How much does it cost is one of the most frequent pre-cruising questions that people have. And rightly so. It’s also a question that I’ve tended to stay away from as there are so many factors that affect the answer.
The short answer is that cruising can cost almost anything you want it to. I know people who cruise on $1,500 a month and others who average $10,000 a month.
But that doesn’t help you figure out where you may fall. Instead of giving hard numbers, I’d like to discuss some of the variables that will affect the cost of cruising.
Most discussions of cruising costs acknowledge that your boat choice drives a lot of the expenses. If you took out a loan to buy your boat, you obviously have to include that payment . . . and the cost of any required boat insurance. Both size and complexity of the boat will play a big role in other expenses.
But I think that many of these discussions miss another important point: what condition is your boat in when you begin cruising? Many people spend a year or more working on their boat before they “begin cruising.” They leave with a boat in tip-top shape. Then there are others, such as us, who do the “rolling refit” — we start cruising immediately after buying the boat, and upgrade as we go along.
Our annual cruising expenses — at least in the first years — are thus going to be considerably higher than someone who has already done their upgrades, or who has decided that they simply aren’t going to do any. But our pre-cruising expenses were less.
Numerous sources also estimate ongoing boat expenses as a percentage of boat cost. The idea is that a more expensive boat is likely bigger with more complex systems to maintain. And that may be true, to a point. But I don’t think that initial boat cost has a lot to do with ongoing expenses, especially if you have made major upgrades on the boat . . . or are planning to make them.
Sometimes, too, more expensive boats come with well-designed systems that cut down on annual maintenance while less expensive boats may have ongoing problems from poor gear and installations in the past. Batteries and charging systems are one place where money spent upfront may save a bundle down the road. And hence, the boat value will be higher and the annual expense lower, which throws the “percentage of boat cost” out of whack.
Planned Duration of Cruising
How long you intend to cruise is also likely to affect your expenses. If you are doing a short-term cruise — say one to two years — you are more likely to be willing to put up with “camping” conditions. If you see the boat as your long-term home, you are more likely to want creature comforts. And creature comforts cost more upfront as well as more to maintain.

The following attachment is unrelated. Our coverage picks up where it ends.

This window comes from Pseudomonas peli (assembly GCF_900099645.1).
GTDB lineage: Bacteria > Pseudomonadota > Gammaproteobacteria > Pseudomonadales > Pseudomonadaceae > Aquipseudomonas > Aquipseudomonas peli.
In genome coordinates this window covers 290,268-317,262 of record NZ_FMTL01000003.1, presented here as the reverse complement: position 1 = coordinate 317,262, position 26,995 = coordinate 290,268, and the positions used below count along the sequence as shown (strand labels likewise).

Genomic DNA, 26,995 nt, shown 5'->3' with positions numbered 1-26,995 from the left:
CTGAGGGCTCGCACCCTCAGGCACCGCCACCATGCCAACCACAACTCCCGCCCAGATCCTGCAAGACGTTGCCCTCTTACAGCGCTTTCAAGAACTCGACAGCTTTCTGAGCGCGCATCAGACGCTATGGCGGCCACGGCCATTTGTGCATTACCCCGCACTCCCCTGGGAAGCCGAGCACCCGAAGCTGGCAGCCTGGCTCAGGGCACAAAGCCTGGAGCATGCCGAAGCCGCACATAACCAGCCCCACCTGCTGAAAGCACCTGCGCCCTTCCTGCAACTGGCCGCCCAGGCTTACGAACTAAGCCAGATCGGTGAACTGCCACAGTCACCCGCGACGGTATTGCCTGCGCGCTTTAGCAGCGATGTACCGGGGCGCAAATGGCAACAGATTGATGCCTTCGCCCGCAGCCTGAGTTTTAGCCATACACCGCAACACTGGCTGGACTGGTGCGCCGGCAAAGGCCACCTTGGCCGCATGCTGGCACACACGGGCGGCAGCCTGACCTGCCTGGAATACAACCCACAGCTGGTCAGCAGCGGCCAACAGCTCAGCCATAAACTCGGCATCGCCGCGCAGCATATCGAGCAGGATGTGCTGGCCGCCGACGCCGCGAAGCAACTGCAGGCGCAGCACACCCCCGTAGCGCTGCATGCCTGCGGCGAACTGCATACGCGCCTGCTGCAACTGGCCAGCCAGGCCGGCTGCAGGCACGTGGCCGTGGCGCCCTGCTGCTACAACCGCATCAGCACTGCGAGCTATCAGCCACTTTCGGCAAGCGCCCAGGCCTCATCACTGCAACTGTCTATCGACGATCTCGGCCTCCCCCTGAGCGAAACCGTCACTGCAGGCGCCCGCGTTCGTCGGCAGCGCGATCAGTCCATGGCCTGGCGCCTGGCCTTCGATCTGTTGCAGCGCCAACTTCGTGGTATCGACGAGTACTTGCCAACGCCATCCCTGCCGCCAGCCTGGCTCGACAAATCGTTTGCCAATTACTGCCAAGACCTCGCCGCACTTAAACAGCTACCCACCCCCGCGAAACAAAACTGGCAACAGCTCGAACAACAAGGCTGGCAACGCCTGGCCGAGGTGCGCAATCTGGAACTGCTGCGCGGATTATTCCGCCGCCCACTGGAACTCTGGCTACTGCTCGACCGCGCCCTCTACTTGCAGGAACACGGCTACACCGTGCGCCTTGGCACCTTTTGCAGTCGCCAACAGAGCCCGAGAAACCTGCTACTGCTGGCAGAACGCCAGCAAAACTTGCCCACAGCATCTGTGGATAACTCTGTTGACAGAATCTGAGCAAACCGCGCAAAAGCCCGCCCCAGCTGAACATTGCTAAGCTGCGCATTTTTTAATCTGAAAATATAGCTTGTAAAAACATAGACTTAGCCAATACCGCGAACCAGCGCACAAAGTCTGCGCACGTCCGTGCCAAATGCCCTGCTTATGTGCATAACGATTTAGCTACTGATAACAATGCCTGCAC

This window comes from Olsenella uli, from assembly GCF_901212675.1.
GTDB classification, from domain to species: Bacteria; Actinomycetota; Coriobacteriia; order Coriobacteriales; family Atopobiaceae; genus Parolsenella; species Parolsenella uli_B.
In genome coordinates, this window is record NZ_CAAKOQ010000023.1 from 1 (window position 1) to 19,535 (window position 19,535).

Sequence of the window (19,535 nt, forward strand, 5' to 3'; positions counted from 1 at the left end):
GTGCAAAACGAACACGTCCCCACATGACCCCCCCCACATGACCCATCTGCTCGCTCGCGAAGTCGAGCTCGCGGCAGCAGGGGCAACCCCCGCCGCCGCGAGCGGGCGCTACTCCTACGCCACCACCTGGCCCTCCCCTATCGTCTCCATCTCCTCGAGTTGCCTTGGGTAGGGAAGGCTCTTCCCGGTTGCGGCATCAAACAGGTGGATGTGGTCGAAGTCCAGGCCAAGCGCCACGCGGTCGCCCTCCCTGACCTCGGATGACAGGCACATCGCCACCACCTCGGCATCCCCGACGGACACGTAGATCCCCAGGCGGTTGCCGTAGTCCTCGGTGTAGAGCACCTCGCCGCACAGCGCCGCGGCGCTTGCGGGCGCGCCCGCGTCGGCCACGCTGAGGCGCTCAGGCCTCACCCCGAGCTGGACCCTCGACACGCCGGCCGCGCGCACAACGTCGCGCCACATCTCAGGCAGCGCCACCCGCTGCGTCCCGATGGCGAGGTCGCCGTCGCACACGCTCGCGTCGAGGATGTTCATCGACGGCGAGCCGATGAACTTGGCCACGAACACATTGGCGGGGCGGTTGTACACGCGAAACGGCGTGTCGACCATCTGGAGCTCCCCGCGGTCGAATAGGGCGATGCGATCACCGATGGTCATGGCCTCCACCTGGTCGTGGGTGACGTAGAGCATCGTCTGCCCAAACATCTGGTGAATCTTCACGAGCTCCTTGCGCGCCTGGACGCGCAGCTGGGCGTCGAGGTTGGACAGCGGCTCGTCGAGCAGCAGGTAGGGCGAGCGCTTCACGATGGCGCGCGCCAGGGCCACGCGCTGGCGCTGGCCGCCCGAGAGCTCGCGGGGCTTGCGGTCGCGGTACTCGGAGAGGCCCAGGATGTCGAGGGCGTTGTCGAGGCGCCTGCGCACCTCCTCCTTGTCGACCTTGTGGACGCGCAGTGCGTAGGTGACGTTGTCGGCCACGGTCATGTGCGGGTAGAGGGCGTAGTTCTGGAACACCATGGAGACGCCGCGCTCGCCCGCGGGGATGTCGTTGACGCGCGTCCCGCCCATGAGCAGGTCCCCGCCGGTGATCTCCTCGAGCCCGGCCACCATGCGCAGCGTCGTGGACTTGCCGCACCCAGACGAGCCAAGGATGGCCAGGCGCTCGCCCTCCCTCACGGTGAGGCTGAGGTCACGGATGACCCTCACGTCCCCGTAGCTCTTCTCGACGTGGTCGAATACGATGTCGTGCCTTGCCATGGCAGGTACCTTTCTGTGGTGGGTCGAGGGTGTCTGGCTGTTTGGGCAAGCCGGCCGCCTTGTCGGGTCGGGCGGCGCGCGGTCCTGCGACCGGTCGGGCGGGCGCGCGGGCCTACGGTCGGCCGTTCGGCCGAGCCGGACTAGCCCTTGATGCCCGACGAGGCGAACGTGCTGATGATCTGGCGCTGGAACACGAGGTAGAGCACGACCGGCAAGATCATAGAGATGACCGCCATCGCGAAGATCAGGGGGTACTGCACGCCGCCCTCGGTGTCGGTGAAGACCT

The same goes for expenses off the boat: if you see living frugally as something you’re doing for a couple of years in order to have this experience — say, carrying groceries back to the dinghy dock versus getting a cab; drinking the happy hour $2 beer instead of the $6 umbrella drink that you would really prefer — it’s a lot more acceptable than “I’ll never be able to do that again.”
Further, many who cruise as a year or two sabbatical tend to operate on the “if it breaks, we’ll do without.” It’s both a matter of not wanting to take the time out of the limited time they have available and not wanting the monetary expense. This also reduces the number (and cost) of spares they carry.
Our idea of an acceptable lifestyle changes as we grow older. We lose some of our physical strength and agility. Things that may be seen as part of the adventure to a twenty- or thirty-something start falling into the “why am I doing this?” category at 70.
A rowing dinghy and ferrying water from shore just aren’t things that Dave and I want to deal with any more: a year ago we invested in a more reliable (but older) outboard than what we’d had; we have (and use even in the harbor) a water maker. Both those — and numerous other things — add to our costs.
Your basic lifestyle isn’t going to change just because you’re on a boat. If you like eating out, you’re going to want to go to restaurants. You know if you prefer marinas (easy access to shore, showers, wi-fi and the social life) or anchoring out (dinghy exploring, nature, more time alone). Your personal style will affect many expenses: food, alcohol, clothing, hair, electronics and “toys” such as kayaks and paddleboards.
One of the biggest ‘mistakes’ I see people make is creating a budget that doesn’t reflect their tastes.
Just because you read a blog where someone says they live on less than a thousand dollars a month doesn’t mean it’s right for you. When you look at cruisers with seemingly low expenses, look to see if they leave some things out of their report: many don’t include alcohol, health insurance or even some boat expenses.